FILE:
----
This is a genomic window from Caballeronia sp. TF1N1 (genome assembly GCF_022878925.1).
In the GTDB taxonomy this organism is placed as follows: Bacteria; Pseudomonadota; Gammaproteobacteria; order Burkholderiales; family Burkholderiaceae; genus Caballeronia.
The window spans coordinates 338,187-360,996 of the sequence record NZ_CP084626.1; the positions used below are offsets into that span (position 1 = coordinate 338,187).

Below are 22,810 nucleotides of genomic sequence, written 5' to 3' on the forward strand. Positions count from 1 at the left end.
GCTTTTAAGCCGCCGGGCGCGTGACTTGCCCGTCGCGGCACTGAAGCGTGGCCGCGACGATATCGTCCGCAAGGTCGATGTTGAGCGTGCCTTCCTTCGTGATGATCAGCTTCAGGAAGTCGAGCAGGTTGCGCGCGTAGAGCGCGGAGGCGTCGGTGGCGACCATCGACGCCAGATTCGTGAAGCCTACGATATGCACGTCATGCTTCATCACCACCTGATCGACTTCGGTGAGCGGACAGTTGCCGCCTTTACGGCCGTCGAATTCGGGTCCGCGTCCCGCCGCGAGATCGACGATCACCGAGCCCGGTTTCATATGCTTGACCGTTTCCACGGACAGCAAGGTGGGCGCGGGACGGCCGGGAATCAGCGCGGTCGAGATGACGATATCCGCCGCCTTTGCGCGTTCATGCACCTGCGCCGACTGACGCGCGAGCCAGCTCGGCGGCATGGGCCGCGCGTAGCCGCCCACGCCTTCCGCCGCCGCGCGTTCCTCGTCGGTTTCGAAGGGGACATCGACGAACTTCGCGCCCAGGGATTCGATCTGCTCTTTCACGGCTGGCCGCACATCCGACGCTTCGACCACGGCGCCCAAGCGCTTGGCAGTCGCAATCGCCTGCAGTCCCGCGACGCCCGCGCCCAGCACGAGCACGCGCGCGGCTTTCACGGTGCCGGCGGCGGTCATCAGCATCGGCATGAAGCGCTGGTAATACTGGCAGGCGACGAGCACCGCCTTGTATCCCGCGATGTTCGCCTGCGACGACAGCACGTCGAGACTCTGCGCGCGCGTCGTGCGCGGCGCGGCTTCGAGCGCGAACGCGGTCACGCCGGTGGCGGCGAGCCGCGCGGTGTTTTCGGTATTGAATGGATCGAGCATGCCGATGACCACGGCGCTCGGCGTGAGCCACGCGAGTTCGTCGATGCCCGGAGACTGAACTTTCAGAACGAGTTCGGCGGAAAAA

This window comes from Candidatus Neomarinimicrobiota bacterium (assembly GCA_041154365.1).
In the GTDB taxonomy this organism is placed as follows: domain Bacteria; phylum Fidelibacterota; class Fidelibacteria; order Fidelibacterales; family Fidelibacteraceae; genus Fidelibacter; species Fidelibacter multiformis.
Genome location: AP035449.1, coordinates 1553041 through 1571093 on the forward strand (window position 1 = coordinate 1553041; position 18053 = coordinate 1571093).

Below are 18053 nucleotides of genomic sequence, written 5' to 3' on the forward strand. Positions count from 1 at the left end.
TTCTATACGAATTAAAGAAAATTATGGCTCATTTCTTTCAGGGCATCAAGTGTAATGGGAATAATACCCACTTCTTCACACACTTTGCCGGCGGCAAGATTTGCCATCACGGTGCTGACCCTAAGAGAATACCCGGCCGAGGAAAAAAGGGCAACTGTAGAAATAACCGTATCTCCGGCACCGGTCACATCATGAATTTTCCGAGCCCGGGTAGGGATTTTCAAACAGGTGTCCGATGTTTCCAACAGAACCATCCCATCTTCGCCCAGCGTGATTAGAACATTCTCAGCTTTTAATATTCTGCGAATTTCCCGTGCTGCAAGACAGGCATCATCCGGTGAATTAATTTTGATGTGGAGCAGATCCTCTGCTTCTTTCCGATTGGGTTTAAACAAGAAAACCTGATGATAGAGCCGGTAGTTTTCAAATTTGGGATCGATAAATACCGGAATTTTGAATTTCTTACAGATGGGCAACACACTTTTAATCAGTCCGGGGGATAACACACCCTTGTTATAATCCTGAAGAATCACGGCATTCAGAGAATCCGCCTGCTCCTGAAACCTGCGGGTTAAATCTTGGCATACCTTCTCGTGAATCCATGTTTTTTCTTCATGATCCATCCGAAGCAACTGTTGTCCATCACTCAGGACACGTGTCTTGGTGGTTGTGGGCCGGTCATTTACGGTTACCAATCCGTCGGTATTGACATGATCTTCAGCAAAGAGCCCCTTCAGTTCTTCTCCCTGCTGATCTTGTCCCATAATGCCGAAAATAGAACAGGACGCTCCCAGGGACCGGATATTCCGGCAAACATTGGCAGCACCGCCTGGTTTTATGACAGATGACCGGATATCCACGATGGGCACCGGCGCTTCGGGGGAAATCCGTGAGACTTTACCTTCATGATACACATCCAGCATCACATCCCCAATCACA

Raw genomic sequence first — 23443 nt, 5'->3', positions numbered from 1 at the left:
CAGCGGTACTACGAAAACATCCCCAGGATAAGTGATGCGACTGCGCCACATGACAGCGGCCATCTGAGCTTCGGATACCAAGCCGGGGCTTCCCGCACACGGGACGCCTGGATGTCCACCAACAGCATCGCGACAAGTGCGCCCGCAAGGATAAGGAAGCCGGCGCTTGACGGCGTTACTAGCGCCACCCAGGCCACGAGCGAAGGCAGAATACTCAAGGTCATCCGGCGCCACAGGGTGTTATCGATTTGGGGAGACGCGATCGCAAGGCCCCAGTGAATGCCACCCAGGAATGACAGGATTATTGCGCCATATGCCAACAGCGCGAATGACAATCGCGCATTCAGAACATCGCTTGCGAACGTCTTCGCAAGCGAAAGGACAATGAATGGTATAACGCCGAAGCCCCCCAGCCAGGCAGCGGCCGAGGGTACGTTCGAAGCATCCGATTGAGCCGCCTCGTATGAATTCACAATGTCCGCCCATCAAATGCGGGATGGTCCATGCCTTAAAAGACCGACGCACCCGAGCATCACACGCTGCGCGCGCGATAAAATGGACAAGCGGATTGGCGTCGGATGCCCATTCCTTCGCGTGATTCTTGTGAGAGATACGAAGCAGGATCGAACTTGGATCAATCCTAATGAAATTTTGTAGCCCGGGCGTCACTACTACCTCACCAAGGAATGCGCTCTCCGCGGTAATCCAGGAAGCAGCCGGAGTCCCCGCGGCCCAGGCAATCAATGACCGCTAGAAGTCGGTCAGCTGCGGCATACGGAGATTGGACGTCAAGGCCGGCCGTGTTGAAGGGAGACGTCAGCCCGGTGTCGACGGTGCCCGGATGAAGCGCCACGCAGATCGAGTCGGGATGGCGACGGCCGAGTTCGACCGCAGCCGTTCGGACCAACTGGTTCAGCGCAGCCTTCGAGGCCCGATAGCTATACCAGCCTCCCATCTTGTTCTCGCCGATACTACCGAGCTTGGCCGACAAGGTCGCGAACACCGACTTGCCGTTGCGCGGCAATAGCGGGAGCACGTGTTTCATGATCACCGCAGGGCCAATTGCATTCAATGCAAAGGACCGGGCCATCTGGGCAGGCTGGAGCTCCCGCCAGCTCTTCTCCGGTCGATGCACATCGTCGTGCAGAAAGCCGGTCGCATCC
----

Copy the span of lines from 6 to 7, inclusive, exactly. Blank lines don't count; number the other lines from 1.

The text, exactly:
This window comes from Candidatus Neomarinimicrobiota bacterium (assembly GCA_041154365.1).
In the GTDB taxonomy this organism is placed as follows: domain Bacteria; phylum Fidelibacterota; class Fidelibacteria; order Fidelibacterales; family Fidelibacteraceae; genus Fidelibacter; species Fidelibacter multiformis.